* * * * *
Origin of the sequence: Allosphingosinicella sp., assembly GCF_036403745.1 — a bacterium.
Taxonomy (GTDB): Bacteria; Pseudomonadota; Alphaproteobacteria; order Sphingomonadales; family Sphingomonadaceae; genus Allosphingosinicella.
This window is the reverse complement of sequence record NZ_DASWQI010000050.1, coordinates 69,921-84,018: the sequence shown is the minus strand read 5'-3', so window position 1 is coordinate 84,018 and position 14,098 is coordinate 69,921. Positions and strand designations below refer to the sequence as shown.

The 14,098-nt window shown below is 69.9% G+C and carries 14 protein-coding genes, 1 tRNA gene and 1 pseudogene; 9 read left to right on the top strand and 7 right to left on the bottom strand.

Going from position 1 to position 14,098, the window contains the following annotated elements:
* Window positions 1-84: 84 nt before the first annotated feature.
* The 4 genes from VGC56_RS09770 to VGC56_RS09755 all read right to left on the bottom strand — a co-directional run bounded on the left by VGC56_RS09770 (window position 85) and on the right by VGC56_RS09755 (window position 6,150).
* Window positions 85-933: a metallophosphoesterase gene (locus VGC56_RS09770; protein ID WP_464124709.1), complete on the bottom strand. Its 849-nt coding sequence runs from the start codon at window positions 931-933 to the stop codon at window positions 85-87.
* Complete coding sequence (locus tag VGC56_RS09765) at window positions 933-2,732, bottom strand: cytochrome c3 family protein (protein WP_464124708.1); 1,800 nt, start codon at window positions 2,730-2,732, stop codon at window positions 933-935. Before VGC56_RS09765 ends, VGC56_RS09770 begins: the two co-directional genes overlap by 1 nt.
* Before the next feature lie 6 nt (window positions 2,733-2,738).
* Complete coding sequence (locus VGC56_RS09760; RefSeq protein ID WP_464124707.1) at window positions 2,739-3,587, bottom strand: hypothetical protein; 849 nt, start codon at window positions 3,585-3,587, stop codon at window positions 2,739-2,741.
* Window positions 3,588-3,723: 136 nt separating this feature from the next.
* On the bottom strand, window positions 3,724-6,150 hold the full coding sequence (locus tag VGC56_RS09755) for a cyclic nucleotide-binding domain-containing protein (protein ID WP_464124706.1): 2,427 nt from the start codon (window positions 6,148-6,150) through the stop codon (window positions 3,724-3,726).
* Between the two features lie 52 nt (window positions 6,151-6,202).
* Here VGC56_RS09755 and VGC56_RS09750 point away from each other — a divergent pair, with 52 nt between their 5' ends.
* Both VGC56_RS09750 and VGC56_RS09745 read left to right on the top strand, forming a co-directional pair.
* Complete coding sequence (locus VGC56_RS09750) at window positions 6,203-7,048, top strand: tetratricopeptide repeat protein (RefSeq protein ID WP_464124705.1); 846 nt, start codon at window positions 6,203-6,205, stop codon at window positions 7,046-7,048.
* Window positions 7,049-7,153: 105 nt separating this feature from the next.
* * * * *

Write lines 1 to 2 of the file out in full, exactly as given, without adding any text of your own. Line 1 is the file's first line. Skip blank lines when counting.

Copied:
Origin of the sequence: Allosphingosinicella sp., assembly GCF_036403745.1 — a bacterium.
Taxonomy (GTDB): Bacteria; Pseudomonadota; Alphaproteobacteria; order Sphingomonadales; family Sphingomonadaceae; genus Allosphingosinicella.